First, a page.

Dumuzi’s remains were retrieved from the banks of the Nile River by his brother Ninagal and taken to the abode of Nergal and Ereshkigal in today’s South Africa where the body was to lay in state before it was taken to Nibiru, the planet of the Anunnaki and the Bible’s “Heaven”, for interment. When Enki heard of his youngest son’s tragic demise, he was gutted. He wondered why fate so frowned upon him with such sadomasochistic regularity. “Enki rent his clothes, on his forehead he put ashes,” say the Sumerian records.
“My son! My son! for Dumuzi he lamented. What have I sinned to be so punished? out loud he asked.” Enki catechised himself as to whether his other name “Ea” had something to do with this unending rhythm of woe where the deaths of members of his clan were typically associated with water. . “When I to Earth from Nibiru came, Ea, ‘He Whose Home Is Waters’, was my name. With waters did the Celestial Chariots obtain their thrust power. In waters I splashed down. Then by an avalanche of waters the Earth was swept over. In waters did Asar (Osiris) my grandchild drown. By waters my beloved Dumuzi is now dead! Everything I had done, for righteous purpose did I do it. Why am I punished, why has Fate against me turned?”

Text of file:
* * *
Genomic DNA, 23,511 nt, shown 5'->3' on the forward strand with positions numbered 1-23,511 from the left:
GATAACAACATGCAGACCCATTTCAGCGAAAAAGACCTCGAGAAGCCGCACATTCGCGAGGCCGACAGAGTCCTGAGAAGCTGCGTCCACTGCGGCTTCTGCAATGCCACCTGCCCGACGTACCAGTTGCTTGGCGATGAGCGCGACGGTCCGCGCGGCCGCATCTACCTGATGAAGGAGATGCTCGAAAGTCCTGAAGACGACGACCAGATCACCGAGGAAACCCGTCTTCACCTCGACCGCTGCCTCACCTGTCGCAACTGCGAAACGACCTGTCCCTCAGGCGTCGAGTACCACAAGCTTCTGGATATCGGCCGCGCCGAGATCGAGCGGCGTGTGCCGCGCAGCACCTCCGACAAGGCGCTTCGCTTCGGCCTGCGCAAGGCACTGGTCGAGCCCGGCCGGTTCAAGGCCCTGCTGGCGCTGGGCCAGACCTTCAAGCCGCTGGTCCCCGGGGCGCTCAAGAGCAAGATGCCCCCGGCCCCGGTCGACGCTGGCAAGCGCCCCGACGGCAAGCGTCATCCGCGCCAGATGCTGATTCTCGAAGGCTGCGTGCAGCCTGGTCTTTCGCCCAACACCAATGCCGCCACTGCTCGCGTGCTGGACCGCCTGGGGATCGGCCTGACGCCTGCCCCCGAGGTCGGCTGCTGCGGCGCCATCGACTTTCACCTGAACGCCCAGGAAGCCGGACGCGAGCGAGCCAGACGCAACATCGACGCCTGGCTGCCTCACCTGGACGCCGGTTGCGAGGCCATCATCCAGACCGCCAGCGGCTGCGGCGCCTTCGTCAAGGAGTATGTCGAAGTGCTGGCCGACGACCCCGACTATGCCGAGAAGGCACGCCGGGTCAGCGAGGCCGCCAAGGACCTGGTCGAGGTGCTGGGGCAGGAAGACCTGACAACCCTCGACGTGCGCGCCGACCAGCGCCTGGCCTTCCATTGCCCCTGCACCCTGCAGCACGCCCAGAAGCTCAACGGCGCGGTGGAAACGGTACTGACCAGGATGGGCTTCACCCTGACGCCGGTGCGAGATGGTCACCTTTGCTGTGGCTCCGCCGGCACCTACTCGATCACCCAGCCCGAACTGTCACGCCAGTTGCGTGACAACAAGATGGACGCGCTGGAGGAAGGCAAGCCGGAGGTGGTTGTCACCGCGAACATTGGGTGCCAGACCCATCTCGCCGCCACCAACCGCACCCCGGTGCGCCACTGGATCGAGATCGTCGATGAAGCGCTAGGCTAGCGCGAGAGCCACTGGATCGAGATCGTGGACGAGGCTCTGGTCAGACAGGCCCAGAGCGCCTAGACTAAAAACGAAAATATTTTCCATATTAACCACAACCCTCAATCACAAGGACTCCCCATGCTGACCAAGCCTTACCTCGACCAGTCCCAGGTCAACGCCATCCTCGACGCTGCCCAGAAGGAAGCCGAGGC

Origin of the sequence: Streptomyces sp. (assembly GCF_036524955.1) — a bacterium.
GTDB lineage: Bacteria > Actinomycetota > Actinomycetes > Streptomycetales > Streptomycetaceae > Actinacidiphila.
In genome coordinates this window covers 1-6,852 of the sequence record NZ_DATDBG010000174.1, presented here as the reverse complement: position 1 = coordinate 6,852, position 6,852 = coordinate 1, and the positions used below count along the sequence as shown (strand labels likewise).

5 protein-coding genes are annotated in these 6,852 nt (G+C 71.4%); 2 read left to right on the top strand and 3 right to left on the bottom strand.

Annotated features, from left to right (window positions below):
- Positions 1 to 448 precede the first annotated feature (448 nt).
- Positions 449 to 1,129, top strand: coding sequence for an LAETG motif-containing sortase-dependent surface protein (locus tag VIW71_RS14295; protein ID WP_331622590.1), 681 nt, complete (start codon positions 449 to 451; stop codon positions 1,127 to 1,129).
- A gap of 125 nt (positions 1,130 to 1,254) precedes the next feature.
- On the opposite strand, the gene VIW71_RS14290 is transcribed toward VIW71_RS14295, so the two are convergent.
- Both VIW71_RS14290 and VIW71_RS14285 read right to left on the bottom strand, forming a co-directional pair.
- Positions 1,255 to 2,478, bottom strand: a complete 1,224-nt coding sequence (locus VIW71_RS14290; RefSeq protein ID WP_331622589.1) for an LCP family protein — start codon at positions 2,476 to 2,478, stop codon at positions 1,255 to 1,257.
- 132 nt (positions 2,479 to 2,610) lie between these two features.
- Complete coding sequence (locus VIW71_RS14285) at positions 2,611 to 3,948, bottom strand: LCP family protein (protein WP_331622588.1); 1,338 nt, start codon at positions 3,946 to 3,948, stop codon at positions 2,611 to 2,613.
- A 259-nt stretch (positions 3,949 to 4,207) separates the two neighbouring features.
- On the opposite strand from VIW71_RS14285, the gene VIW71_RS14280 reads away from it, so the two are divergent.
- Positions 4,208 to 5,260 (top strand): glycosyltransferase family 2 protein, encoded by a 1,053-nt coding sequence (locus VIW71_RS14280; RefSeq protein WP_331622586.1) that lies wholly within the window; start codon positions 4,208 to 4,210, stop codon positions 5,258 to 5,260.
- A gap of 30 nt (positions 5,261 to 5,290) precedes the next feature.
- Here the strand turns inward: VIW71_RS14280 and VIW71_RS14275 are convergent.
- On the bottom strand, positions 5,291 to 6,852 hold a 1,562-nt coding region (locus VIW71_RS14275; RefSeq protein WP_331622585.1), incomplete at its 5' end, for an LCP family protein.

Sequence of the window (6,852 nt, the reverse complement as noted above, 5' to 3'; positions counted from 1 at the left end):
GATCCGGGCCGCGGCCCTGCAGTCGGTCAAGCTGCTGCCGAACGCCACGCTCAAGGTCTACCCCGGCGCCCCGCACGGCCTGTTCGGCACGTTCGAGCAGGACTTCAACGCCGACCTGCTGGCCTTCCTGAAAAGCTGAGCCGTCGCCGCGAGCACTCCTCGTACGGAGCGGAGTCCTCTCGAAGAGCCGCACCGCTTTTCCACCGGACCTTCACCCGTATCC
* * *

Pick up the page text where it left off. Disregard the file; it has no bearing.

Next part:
In one vein, Enki’s lamentations must elicit sympathy. No single Enlilite died throughout the Anunnaki’s 443,000-year official stay on Earth. Meanwhile, the widowed Inanna had kicked up a hell of a storm. She demanded no less than the death penalty for Marduk. “There has been death enough,” she wept before Enki. “Bilulu (Marduk) must be killed.” At the time, authority as to the dispensation of justice no longer vested in the entire Anunnaki pantheon comprising of Enlilites and Enkites. If, for instance, a crime was committed by an Enkite to an Enkite, jurisdiction was to be exercised by Enkites alone, without the involvement of Enlilites. Accordingly, Enki convened a judgement panel which included all his sons bar Marduk – Nergal, Gibil, Ninagal, and Zidda, who was recalled from his domain in the Americas just for this purpose.
As the Enkites deliberated on Marduk’s case, Inanna continued with her fits of fury. “To high heaven she a wailing raised,” relates the Sumerian texts. “Justice! Revenge! Death to Marduk! she cried.” Such was her hysteria and agitation that the Enlilites were forced to convene their own “war council” to unilaterally decide on the fate of “The Great Serpent” as Marduk had been branded by the Enlilites. Inanna insisted that the Enlilites were entitled to a say on the matter as being Dumuzi’s widow the injustice of his death had lasting repercussions on her. As far as she was concerned, it didn’t matter whether Dumuzi’s death was an accident or otherwise: what mattered was the fact that he died whilst in flight from an injustice contrived by Marduk and Geshtinanna was an insuperable witness in that regard.